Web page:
Enjoying a decadent creamy dessert was an idea I had tossed away as unattainable when I first decided to go dairy-free. Many of the dairy-free confections that were passed off as ice cream were more icy than creamy and just couldn’t compare to my old favorite indulgence of a true custard-style ice cream. The smooth mouthfeel that we define as creamy can only be created with fats, so using a base that doesn’t have much fat, like almond milk, will not result in the same experience.
In this particular ice cream, I’ve used a full fat coconut milk and good old egg yolks to create the intense flavor and custardy consistency I grew up loving. The healthy fats in coconut milk paired with more nutritious sweeteners than traditional sugar allow this treat to almost be considered a health food if you’re an athlete. Dark chocolate amps up the delicious factor with added antioxidants. It also contributes to some of the creaminess due to the cocoa butter components in the chopped chocolate.
This ice cream is incredible topped with a homemade honey raspberry jam (bonus recipe below), fresh raspberries, and toasted coconut. I won’t tell anyone if you have a scoop for breakfast to indulge in this wonderful creamy dreaminess!
Double Dark Chocolate Dairy-Free Ice Cream
Prep time: 20 min plus at least 4 hours to chill and 30 min to churn
Yield: Makes 2 pints
- 2 – 13.5 ounce cans full fat coconut milk
- 4 egg yolks
- ½ cup maple syrup or honey
- 2 teaspoons vanilla extract
- ¼ cup chopped dark chocolate
- ¼ cup unsweetened cocoa powder
- Whisk together all ingredients in a medium saucepan.
- Heat over medium heat until just about boiling. You’ll want the mixture to coat the back of a spoon but not to boil.
- Transfer mixture to a bowl and place in refrigerator to cool at least 4 hours. Mixture must be cold for it to churn well in the ice cream maker.
- Once chilled, pour into ice cream maker and churn according to the instructions. The custard should reach a soft-serve consistency. Pour churned custard into an air-tight freezer proof container and place in freezer to firm.
- If you do not have an ice cream maker, pour the chilled custard into an air-tight freezer proof container and place in freezer. You will need to take it out every hour or so while it’s freezing and give it a good stir or whip with beaters to incorporate air. Once it reaches soft serve consistency, you can leave it to firm.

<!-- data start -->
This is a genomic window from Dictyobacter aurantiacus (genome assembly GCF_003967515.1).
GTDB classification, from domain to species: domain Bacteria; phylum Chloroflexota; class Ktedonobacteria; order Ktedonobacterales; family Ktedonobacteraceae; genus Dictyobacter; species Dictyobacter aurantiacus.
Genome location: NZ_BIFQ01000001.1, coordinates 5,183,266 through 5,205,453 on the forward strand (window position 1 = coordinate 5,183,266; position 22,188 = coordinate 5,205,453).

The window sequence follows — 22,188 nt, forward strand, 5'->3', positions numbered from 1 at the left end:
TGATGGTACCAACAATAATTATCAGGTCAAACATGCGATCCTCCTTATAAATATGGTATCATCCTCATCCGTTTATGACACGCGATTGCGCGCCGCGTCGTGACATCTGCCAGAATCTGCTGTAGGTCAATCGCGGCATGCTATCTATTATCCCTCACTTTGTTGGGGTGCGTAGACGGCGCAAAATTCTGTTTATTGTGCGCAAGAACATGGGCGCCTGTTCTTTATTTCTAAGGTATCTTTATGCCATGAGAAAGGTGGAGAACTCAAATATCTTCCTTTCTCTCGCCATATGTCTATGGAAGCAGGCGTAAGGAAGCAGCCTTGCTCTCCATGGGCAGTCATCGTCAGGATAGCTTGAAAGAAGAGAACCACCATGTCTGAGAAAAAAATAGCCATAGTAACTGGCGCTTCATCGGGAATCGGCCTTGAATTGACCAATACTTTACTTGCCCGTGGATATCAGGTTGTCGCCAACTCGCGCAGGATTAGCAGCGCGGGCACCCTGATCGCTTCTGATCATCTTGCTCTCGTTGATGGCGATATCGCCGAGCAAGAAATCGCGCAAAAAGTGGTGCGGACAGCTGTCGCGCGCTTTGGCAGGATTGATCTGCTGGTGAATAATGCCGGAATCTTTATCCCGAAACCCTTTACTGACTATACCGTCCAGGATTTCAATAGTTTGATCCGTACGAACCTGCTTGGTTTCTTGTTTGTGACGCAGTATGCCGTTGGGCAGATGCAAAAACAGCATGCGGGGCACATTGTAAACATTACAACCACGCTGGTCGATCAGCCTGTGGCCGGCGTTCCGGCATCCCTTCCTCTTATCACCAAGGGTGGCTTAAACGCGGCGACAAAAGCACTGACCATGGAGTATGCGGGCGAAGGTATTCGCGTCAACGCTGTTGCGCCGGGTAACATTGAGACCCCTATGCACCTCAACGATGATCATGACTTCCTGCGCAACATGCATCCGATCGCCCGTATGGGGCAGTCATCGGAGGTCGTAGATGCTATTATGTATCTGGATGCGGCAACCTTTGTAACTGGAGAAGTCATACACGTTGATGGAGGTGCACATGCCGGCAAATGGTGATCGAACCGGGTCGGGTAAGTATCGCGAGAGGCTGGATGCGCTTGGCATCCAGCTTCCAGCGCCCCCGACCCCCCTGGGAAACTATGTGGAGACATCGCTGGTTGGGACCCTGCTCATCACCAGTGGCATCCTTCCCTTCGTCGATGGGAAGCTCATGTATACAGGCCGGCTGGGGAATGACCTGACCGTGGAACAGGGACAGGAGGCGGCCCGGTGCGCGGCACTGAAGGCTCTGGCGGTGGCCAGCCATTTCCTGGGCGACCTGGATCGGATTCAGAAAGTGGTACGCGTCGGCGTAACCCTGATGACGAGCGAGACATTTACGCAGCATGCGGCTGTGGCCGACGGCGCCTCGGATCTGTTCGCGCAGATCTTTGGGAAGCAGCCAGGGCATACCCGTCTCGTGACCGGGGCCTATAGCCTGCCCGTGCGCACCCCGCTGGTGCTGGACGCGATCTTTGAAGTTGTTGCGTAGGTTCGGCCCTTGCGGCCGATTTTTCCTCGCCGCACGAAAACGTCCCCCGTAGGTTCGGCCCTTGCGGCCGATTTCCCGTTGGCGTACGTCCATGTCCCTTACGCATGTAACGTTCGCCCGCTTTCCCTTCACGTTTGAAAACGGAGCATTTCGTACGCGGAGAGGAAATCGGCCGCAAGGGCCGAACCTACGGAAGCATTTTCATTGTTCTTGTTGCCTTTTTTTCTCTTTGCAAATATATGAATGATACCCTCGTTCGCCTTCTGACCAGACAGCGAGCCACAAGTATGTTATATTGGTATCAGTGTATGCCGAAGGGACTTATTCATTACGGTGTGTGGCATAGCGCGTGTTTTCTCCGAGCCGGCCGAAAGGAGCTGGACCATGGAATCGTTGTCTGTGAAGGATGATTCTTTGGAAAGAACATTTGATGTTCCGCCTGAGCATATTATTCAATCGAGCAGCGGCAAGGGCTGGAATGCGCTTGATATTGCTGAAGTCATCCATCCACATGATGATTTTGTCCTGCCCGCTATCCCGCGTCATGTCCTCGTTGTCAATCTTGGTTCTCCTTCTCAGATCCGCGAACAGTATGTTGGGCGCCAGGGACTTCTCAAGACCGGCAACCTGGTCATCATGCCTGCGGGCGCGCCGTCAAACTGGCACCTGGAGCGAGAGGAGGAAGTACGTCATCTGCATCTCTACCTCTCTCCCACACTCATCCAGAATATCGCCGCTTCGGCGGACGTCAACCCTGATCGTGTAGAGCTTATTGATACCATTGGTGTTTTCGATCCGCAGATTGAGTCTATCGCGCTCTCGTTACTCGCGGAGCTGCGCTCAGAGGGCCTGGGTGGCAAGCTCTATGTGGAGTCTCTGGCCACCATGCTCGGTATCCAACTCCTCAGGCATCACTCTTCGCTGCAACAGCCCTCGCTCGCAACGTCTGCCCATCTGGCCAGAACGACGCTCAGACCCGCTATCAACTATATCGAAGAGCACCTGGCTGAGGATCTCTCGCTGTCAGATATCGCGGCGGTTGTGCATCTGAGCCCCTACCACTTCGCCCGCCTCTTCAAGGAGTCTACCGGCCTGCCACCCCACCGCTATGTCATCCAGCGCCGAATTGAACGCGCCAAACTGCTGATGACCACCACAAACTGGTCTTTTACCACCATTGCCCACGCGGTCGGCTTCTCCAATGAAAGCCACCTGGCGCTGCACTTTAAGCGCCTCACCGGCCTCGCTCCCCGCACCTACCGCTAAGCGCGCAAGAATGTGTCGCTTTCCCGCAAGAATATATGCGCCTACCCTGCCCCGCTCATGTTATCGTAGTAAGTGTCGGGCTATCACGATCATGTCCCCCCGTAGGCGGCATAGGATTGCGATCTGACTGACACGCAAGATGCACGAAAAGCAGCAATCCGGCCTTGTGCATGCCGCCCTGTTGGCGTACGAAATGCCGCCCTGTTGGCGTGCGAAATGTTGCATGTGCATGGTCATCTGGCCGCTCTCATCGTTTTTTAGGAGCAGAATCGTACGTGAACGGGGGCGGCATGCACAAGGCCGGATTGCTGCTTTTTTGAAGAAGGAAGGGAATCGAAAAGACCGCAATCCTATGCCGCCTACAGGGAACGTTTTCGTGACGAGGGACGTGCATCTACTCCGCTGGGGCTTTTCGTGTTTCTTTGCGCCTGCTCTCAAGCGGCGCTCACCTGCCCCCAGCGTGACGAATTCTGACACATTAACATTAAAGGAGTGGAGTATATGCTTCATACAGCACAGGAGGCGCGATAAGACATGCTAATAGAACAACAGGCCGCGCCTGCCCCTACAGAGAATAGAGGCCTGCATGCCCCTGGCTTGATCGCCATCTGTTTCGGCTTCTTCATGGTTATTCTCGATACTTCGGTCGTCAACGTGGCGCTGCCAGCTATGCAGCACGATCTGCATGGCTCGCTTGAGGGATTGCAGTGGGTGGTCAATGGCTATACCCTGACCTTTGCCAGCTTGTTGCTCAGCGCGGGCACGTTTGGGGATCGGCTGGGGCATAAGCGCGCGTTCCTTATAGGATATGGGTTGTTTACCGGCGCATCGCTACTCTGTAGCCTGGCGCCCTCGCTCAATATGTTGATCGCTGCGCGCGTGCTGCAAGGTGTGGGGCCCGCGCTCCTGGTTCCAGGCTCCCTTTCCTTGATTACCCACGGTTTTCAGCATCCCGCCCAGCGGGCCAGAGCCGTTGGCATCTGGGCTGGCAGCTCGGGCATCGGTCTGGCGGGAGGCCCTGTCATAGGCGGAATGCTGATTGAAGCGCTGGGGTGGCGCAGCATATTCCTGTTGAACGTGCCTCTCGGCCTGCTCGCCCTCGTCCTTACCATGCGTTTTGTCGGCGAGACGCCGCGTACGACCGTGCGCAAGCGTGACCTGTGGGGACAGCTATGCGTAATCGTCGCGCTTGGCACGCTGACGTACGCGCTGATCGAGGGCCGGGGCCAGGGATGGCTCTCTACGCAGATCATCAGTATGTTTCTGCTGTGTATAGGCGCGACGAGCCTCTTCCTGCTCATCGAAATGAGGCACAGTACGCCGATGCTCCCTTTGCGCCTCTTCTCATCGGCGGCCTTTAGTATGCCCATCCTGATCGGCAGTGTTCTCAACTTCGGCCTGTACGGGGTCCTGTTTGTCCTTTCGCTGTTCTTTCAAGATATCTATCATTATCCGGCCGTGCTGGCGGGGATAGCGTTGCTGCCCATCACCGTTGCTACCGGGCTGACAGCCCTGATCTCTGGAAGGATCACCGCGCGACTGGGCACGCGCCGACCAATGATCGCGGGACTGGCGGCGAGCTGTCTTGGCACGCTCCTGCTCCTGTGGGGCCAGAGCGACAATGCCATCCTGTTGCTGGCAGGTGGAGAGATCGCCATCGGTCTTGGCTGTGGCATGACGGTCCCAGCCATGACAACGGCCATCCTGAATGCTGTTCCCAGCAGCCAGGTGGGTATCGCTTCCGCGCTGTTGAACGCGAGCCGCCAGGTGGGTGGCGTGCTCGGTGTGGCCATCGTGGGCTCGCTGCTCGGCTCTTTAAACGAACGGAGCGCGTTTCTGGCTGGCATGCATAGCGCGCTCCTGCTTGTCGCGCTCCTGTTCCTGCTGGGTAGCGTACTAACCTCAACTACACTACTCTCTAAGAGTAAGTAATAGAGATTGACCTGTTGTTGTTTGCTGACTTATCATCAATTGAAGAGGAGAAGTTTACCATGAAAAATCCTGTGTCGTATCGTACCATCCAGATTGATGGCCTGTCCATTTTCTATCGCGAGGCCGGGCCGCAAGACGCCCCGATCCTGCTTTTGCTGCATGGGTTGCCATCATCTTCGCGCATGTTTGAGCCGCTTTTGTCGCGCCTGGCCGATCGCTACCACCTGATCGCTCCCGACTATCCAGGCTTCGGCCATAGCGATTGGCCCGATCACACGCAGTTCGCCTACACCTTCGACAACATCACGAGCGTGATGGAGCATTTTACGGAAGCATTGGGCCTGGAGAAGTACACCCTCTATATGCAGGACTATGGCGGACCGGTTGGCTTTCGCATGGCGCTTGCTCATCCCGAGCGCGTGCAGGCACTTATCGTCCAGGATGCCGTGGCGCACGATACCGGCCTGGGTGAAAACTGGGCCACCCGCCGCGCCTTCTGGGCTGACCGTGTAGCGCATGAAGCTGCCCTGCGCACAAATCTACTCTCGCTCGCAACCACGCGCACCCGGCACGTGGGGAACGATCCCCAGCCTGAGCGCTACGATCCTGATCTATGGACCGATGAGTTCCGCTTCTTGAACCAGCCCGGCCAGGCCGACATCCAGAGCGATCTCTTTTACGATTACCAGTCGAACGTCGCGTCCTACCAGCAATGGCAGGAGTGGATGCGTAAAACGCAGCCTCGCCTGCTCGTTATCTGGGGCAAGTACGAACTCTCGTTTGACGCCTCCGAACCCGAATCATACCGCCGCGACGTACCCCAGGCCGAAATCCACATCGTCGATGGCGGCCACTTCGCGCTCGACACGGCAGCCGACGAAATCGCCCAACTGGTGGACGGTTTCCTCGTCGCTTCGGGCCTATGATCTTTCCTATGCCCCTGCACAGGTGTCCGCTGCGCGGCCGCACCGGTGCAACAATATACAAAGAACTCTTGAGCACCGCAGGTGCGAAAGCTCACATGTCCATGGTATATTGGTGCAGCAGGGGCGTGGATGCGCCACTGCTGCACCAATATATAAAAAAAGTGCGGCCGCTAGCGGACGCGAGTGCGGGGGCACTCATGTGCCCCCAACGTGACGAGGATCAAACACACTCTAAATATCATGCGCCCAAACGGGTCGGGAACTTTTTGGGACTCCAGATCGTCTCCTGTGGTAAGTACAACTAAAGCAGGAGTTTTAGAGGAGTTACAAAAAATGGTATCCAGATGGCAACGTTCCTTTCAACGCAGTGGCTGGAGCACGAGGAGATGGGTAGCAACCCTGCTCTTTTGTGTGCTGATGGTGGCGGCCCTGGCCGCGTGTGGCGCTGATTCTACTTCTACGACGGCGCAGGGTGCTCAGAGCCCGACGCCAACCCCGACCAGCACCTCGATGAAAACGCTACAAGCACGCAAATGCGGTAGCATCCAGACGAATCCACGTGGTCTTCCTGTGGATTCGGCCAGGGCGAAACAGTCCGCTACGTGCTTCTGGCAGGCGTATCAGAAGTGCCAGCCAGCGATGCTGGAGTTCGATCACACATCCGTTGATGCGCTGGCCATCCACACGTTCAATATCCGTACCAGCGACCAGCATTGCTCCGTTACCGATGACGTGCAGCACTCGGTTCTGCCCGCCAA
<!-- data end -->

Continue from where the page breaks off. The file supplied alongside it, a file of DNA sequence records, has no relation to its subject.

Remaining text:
- To serve, let ice cream sit out at room temperature for about 20 minutes so it’s soft and scoopable.
- Top with amazingly delicious toppings like homemade raspberry jam and toasted coconut.
Homemade Honey Raspberry Jam
Prep time: 60 min plus 24 hours for jam to cool and set
Yield: Makes 2-3, 8 oz jars
- 2 cups smashed fresh raspberries. If you like it less seedy, feel free to press berries through a metal strainer. Be sure to measure the amount of raspberries after straining.
- ½ cup honey
- 1 ½ Tablespoons pectin for low sugar jams (optional – you can omit this ingredient but the jam will not set as firm)
- 2 to 3 jelly jars (8 ounce size) with lids and rings to seal.
- Place all ingredients in a saucepan and bring to a boil. Turn down to a simmer.
- Let simmer until jam becomes thicker, about 15-20 minutes.
- While jam is simmering, place 4 empty jelly jars in a large pot of water and heat it to boiling.
- When jam is thickened, scrape off foam if any forms.
- Carefully remove jelly jars from water with a tongs and then pour hot jam into hot jelly jars, leaving only ½″ space from the top of the jar. Use a funnel for easier filling.
- With a clean damp cloth, wipe the rim of the jelly jars to remove any spilled jam.
- Place lid on jar and twist on the ring so it is air tight.
- Place entire jar of jam back in the hot water (enough to cover jars by 1-2”) and boil for 15 minutes.
- Remove jars of jam from water and let sit out to cool.
- After 24 hours, check lids for proper seal by pressing on the top center. If it dents in, it has not sealed and will need to be re-boiled.
- If you do not wish to process in the hot water to seal the jam, you can simply keep these in the fridge for about a week or two. Sealed in jars, this jam will keep about a year.
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Photos courtesy of Kari Lund.